Social Media Summit #bbcsms

Leading figures from the world of mainstream and social media met in London to look in depth at their relationship, examining its impact on the way the business of journalism is conducted.  

We wanted to bring together leading practitioners from around the globe in a two-day event to share experiences, successes and failures in response to one of the biggest challenges facing the media.

For journalists, social media is producing change on several fronts. Where initially it was seen as a way to tap into new sources of information, it is now at the centre of new kinds of relationships between journalists and audiences in which gathering information is just one facet.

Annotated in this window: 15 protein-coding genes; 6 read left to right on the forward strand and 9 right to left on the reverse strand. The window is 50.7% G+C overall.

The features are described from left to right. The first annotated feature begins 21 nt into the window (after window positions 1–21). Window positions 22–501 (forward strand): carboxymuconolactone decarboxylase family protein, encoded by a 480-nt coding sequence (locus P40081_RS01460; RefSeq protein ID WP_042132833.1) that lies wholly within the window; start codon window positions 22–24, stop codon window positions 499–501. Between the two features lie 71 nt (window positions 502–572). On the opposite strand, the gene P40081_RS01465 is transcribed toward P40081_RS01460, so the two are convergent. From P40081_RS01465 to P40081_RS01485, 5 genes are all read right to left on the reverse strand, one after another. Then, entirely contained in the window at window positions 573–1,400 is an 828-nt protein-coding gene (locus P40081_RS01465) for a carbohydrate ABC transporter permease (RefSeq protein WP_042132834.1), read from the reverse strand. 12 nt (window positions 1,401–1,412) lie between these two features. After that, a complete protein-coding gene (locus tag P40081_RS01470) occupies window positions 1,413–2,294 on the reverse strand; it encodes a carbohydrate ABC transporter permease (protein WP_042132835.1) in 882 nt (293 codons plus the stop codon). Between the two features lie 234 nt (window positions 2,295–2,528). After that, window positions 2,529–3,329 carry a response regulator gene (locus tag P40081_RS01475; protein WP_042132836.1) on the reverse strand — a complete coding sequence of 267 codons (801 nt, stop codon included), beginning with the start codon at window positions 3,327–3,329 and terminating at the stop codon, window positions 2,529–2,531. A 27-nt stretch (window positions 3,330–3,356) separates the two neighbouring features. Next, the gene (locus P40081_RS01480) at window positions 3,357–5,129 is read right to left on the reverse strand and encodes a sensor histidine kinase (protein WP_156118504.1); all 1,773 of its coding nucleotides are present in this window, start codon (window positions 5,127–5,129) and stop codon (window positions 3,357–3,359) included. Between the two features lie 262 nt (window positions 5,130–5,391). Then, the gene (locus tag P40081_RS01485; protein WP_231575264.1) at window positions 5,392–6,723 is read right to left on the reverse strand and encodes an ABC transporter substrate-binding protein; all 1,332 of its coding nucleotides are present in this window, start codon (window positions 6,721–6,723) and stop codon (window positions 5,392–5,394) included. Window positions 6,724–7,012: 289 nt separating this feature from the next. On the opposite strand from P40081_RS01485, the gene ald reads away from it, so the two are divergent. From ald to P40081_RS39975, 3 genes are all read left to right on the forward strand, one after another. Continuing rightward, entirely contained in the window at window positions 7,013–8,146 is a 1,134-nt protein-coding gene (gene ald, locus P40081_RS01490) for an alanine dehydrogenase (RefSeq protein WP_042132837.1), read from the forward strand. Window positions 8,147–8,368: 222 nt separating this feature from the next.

For media organisations, what are the real changes, behind the hype, that are taking place in personal and public communications? And what do they really mean for the way media organisations operate around the world?

The Summit looked at four key issues: cultural change in newsrooms, the need for technical innovation, what the audience can now expect, and the major editorial concerns.

The speakers included: Peter Horrocks, director of BBC Global News; Alan Rusbridger, editor of the Guardian; Liz Heron and Raju Narisetti of the Wall Street Journal; Ping Lo of ABC Australia; Esra Dogramaci of Al Jazeera English; and Emily Bell, director of the Tow Center for Digital Journalism at Columbia University, New York.

Videos of all the sessions are available on the College of Journalism YouTube channel.

May 2011


The College of Journalism offers face-to-face and online courses for BBC staff:

Law & Standards

Multimedia & Multiplatform

Social Media & Connected Journalism

TV & Radio Production

BBC training is available to non-BBC staff on a commercial basis.